But I do come in and read occasionally to see what my friends and foes are saying and will be back Christmas … if I am allowed.

  30. 30
    Liarpoliticians says:

    Theresa May tries to justify her Jackboot police state agenda, she’s just like that previous self-confessed police state pushing failure, Jacqui Smith.

  31. 31
    Liarpoliticians says:

    Know of a better way to waste £10bn+ while the economy is collapsing? That’s the Tories, they will throw it at their favourite failure IT contractors, so long as they secure some directorships in 2015 when the ConDems are thrown out of government.

  32. 32
    How things work says:

    Sir Humphrey the spook is alive and well…
    And his name is Charles Farr. He just happens to be the partner of Theresa May’s Spad, Fiona Cunningham. Total coincidence, I’m sure.

  33. 33
  34. 34
    Liarpoliticians says:

    Trust the government, they can’t even be trusted with data they have access to NOW. 150 councils stopped from accessing the DVLA data as they have been caught breaking the law.

    Government full of crooks.

  35. 35
  36. 36
    contrary mary says:

    don’t we all … they are rally stretching this whole process out …quite why is difficult to understand…its almost as if they’re scheduling arrests to suit the media commentary ..

  37. 37
    Lady Britain says:

    keeping information for terrorist and related activity monitoring is one thing but giving access to others is the thin edge of the wedge again akin to the supresion of free specch currently under debate post leveson

  38. 38

    Oy – Bob!! Keep the fuc.king noise DOWN!

    Be told.

  39. 39
    old git says:

    Cameron looking for face-saving miniscule tweaks to the EU budget so he can come back home looking as if he accomplished something.
    Well I keep posting this because it will come true shortly,
    Cameron WILL capitulate on the EU budget and British tax payers WILL stump up even more cash to the EU, There will of course be lots of posturing to give the impression that Cameron is dictating terms but its all bluster so dont be fooled.
    Cameron has claimed that Villans will NOT get the vote but he is allready talking of a fudge and some convicts WILL get the vote, so its even more bluster. His ploy is to throw the issue into the long grass instead of telling the ECHR to get stuffed
    Cameron will soon promise a referendum on the EU AFTER the next election and may well promise to put it into law. But there will be several caviates based on spurious renegotiations that will eventually deny an in/out referendum so do not fall for it.
    Cameron is a dyed in the wool Europhile and whilst his Eton cabal run the Tory party you will NEVER get out of the EU. And we can now look forward to vast numbers of immigrants from Rumania and Bulgaria who wil be entitled to benefits, housing, education and health care all at our expense.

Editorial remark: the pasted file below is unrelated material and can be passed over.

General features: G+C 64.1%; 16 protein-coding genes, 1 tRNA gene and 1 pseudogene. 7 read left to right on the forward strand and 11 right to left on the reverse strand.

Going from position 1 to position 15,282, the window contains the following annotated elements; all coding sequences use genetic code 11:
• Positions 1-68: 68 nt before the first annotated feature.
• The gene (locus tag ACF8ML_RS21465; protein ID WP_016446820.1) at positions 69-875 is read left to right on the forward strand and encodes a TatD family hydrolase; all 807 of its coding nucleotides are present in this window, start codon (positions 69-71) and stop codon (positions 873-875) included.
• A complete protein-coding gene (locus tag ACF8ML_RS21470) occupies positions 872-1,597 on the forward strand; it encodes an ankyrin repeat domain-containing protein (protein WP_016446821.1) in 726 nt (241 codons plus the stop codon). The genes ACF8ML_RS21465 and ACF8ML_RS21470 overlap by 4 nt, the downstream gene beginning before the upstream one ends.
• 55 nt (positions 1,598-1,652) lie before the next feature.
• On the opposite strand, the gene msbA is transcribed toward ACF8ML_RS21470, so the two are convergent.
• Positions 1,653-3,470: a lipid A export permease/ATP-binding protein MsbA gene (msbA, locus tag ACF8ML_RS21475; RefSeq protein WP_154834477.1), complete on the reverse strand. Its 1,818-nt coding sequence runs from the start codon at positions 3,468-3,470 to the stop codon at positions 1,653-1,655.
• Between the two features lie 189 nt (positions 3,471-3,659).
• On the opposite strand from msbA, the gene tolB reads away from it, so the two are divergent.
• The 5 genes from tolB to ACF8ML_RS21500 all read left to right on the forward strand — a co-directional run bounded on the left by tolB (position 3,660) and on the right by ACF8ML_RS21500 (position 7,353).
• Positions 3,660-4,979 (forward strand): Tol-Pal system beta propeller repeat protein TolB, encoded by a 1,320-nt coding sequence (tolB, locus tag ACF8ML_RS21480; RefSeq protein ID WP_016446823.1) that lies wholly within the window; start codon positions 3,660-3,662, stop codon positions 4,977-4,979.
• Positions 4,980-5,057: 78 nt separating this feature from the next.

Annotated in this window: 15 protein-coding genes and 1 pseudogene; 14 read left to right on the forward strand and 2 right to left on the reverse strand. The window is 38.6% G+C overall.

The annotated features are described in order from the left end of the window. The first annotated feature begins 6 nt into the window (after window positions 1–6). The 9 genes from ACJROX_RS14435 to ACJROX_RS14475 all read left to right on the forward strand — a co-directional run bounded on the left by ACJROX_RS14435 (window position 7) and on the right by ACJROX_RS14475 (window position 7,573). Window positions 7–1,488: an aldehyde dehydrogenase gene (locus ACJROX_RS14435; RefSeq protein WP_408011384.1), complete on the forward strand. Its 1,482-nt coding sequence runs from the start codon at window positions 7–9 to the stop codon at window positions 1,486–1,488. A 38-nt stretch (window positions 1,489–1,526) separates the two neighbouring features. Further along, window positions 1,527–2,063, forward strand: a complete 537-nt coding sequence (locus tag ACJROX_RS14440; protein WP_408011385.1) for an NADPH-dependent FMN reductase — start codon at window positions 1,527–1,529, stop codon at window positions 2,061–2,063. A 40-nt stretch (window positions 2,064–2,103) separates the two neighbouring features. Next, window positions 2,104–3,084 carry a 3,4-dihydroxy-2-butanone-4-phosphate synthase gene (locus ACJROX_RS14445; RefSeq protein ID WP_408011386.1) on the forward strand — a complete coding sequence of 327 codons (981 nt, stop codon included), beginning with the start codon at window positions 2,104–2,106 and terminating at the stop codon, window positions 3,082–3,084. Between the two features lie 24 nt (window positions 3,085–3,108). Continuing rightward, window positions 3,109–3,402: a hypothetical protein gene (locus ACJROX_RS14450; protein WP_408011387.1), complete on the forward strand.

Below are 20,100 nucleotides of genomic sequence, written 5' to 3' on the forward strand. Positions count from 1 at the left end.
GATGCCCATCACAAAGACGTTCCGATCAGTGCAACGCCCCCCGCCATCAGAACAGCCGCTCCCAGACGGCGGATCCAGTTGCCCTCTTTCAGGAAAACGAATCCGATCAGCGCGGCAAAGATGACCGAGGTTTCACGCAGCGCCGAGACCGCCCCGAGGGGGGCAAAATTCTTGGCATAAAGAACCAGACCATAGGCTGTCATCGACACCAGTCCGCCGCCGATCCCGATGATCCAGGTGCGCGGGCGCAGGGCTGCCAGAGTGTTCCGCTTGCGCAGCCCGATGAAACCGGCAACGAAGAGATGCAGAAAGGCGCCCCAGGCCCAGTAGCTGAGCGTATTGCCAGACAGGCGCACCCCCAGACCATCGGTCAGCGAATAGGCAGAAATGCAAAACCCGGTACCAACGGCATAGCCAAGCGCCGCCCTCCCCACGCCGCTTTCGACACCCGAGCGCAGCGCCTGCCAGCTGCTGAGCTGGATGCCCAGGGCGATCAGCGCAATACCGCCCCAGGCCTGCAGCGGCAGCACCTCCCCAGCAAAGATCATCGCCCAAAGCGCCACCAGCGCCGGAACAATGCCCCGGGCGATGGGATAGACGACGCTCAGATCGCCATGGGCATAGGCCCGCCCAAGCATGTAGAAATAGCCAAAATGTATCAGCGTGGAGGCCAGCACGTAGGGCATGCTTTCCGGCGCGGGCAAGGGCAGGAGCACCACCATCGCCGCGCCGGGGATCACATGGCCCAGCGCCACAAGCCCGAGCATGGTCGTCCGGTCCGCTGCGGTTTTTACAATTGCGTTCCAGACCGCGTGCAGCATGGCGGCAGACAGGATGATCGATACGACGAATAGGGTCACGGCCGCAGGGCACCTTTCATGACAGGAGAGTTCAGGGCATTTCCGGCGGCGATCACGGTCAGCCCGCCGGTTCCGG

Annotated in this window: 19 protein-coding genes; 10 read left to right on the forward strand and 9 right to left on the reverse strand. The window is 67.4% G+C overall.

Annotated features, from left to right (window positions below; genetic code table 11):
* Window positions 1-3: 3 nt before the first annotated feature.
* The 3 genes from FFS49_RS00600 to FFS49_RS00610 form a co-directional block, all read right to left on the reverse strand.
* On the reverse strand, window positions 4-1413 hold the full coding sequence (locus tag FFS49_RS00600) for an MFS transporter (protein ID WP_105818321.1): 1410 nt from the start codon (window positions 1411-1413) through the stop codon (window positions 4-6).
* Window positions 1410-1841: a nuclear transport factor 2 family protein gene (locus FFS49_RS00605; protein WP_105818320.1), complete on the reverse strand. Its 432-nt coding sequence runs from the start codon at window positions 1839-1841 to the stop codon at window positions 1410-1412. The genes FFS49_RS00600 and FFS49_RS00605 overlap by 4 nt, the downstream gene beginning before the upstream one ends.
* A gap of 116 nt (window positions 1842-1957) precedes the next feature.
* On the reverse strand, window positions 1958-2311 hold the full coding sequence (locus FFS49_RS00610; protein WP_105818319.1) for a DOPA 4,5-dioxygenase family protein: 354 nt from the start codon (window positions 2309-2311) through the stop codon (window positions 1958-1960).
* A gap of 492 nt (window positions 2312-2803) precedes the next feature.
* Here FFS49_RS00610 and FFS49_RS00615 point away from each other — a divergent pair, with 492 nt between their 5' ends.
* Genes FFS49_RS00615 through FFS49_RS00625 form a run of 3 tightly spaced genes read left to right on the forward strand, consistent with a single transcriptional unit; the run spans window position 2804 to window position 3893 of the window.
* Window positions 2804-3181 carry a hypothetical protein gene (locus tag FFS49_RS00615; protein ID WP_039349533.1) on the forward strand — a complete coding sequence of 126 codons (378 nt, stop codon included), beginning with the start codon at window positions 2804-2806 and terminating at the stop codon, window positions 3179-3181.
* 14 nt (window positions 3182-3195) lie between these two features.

Remember this

  40. 40
    Noel says:

    nothing to hide, nothing to fear *gulp*

  41. 41

    SC!! So good to read your dulcet tones! Any idea what’s happened to jgm2? Is he Christmas shopping?

  42. 42
    old git says:

    Beware Big Tosser is watching you

  43. 43
    Smiley says:

    Your ip address has been noted.

  44. 44

    You could always milky the pi Key – they are all called Smith on anything official anyway, ‘s’as good as Anonymous.

  45. 45
    genghiz the kahn says:

    Christ Theresa, are you going off on that winter warfare leadership course?

  46. 46

    Doesn’t matter who you vote for, same policies continue.

    This time next year: ID cards. Betcha.

  47. 47
    Ex-Tory says:

    LibLabCon continuity socialist, statist, corporate government. STOP VOTING FOR THEM. The only alternative is UKIP.

  48. 48
    Ex-Tory says:

    ID Cards are still on the agenda. Serco are still working on the infrastructure for ID cards.

  49. 49
    The savant8.5 says:

    Helllllooooo. Silent

    Are you related to silent stan of arsenal fc. By any chance .

    If so …… Chukussummunney.

  50. 50
    Keep your nose out of my private live, Prime Minister! says:

    The Data Protection Act was eroded by Labour until it gave little or no protection.

    For example, I, and many others, complained under the Act about a demand from a local rent rebate investigation office demanding full details – names addresses, historic pay details, NI numbers, partners’ and spouses’ full details, past addresses, the works – of ALL OF MY STAFF, 100 INNOCENT PEOPLE’S PERSONAL DATA.

    When I complained to the local government agency demanding this info, they told me that, statistically, some of my staff had to have committed some offence and they wished to trawl to find which of them it was.

    When I complained to the then Data Protection Agency about this appalling intrusion into the the lives of innocent people, they wrote to the local office and told them that such blanket requests were outlawed by the DP Act.

    So then the Labour Government changed the law to emasculate the Data Protection Act. Labour made it completely legal for local government to intrude into countless thousands of innocent people’s private lives.